Evolution Increases Primates Brain Complexity Extending RbFOX1 Splicing Activity to LSD1 Modulation

Chiara Forastieri, Maria Italia, Emanuela Toffolo, Elena Romito, Maria Paola Bonasoni, Valeria Ranzani, Beatrice Bodega, Francesco Rusconi, Elena Battaglioli

Research output: Contribution to journalArticlepeer-review


Recent branching (100 MYA) of the mammalian evolutionary tree has enhanced brain complexity and functions at the putative cost of increased emotional circuitry vulnerability. Thus, to better understand psychopathology, a burden for the modern society, novel approaches should exploit evolutionary aspects of psychiatric-relevant molecular pathways. A handful of genes is nowadays tightly associated to psychiatric disorders. Among them, neuronal-enriched RbFOX1 modifies the activity of synaptic regulators in response to neuronal activity, keeping excitability within healthy domains. We here dissect a higher primates-restricted interaction between RbFOX1 and the transcriptional corepressor Lysine Specific Demethylase 1 (LSD1/KDM1A). A single nucleotide variation (AA to AG) in LSD1 gene appeared in higher primates and humans, endowing RbFOX1 with the ability to promote the alternative usage of a novel 3′ AG splice site, which extends LSD1 exon E9 in the upstream intron (E9-long). Exon E9-long regulates LSD1 levels by Nonsense-Mediated mRNA Decay. As reintroduction of the archaic LSD1 variant (AA) abolishes E9-long splicing, the novel 3′ AG splice site is necessary for RbFOX1 to control LSD1 levels. LSD1 is a homeostatic immediate early genes (IEGs) regulator playing a relevant part in environmental stress-response. In primates and humans, inclusion of LSD1 as RbFOX1 target provides RbFOX1 with the additional ability to regulate the IEGs. These data, together with extensive RbFOX1 involvement in psychiatric disorders and its stress-dependent regulation in male mice, suggest the RbFOX1-LSD1-IEGs axis as an evolutionary recent psychiatric-relevant pathway. Notably, outside the nervous system, RbFOX2-dependent LSD1 modulation could be a candidate deregulated mechanism in cancer.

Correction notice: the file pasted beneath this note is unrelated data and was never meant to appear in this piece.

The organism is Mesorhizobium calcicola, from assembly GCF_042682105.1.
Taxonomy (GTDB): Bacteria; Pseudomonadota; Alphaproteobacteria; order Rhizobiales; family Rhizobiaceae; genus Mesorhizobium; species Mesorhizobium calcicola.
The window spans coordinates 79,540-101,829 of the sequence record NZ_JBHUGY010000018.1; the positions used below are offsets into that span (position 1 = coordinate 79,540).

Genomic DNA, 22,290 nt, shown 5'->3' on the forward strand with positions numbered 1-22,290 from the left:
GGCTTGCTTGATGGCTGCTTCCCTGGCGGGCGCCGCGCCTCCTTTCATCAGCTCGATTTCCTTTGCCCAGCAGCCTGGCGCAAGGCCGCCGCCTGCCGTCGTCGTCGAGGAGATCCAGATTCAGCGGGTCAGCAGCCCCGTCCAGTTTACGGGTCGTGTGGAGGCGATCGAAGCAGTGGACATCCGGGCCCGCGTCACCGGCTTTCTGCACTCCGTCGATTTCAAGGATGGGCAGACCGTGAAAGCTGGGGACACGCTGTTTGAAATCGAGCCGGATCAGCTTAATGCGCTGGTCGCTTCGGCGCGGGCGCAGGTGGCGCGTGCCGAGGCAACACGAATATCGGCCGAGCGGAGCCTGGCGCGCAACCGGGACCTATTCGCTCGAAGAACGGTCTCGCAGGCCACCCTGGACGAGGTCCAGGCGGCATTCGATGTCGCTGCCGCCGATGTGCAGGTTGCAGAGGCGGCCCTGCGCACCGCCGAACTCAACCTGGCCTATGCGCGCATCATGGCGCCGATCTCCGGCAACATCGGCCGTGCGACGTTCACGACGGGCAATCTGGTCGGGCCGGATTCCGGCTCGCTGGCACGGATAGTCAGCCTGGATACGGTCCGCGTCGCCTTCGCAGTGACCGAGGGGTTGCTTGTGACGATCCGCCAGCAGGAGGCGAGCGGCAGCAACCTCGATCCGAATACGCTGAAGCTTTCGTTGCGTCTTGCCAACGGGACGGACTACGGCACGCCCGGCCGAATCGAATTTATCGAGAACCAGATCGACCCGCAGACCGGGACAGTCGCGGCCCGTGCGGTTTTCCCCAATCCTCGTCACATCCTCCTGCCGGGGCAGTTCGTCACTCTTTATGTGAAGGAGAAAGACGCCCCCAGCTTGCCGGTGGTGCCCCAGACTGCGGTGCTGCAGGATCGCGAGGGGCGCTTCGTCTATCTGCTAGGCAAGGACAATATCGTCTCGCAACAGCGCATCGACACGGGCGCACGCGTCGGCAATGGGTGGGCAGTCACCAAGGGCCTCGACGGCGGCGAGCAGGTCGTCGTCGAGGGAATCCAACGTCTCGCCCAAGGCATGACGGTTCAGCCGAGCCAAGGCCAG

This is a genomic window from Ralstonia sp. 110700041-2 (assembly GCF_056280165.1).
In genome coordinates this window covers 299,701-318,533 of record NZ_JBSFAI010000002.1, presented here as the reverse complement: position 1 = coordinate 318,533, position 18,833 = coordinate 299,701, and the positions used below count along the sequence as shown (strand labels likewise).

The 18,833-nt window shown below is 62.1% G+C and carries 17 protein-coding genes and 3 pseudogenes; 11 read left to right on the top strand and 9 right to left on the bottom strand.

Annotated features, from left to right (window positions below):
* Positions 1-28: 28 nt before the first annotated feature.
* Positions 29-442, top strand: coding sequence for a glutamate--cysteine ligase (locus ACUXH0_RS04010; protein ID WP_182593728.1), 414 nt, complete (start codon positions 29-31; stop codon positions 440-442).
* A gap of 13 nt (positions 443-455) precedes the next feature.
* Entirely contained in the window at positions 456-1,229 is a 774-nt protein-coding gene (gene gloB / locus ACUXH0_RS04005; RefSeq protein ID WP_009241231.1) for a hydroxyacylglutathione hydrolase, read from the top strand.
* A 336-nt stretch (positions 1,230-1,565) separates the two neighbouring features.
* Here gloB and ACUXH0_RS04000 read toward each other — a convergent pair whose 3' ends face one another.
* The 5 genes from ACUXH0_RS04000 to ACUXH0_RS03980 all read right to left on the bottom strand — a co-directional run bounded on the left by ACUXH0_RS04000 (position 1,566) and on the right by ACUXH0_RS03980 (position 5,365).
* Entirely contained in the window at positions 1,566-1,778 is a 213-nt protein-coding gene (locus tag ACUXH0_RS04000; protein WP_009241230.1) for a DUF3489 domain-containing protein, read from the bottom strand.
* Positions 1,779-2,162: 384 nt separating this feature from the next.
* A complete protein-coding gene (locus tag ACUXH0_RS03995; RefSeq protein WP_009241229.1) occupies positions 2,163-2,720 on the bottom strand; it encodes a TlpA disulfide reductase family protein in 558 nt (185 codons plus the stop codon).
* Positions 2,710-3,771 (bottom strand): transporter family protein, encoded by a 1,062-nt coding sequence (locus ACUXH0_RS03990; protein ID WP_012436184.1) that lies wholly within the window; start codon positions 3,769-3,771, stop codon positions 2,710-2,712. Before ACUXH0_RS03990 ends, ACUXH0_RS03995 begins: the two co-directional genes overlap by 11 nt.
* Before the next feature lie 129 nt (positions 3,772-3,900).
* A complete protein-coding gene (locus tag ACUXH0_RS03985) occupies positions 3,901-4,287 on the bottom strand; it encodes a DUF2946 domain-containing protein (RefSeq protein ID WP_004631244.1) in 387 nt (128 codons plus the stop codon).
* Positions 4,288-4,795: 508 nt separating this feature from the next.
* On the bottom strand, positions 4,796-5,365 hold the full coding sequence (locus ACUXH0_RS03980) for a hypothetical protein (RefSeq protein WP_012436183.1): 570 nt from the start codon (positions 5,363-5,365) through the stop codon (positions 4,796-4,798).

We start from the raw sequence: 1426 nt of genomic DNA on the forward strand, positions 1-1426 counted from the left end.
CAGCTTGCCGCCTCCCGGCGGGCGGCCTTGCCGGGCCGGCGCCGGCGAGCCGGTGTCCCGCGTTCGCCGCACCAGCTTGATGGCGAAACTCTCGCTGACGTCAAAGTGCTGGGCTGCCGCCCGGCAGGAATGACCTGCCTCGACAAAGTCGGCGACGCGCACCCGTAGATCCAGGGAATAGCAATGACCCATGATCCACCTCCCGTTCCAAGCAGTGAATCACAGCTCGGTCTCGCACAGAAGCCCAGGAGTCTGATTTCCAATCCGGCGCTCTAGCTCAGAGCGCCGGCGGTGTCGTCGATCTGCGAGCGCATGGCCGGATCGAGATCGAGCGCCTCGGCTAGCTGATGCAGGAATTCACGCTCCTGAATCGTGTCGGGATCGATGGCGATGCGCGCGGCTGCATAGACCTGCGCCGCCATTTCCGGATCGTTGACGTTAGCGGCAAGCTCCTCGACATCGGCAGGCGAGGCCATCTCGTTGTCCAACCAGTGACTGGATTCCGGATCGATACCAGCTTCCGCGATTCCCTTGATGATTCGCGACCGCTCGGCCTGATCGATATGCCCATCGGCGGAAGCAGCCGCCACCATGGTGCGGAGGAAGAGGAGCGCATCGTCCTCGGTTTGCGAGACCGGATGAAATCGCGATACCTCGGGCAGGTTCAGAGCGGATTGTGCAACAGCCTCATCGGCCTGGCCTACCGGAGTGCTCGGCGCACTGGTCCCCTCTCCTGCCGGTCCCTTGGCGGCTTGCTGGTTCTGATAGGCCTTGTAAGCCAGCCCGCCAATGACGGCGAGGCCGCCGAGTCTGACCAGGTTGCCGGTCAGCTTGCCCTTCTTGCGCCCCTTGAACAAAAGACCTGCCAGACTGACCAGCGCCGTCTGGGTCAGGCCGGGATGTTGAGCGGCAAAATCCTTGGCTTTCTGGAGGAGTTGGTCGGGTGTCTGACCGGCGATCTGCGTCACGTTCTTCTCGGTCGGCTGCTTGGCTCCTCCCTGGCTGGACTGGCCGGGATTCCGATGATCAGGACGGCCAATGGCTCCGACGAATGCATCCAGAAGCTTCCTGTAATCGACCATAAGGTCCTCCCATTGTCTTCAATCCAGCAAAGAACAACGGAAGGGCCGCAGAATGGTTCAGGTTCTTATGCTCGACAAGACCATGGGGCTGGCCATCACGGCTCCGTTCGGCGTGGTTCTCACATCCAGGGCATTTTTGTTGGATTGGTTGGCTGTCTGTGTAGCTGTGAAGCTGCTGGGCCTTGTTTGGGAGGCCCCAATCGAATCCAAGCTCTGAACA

Original languageEnglish (US)
Pages (from-to)JN-RM-1782-21
Number of pages1
JournalThe Journal of Neuroscience
StatePublished - Mar 29 2022
Externally publishedYes

ASJC Scopus subject areas

  • Neuroscience(all)


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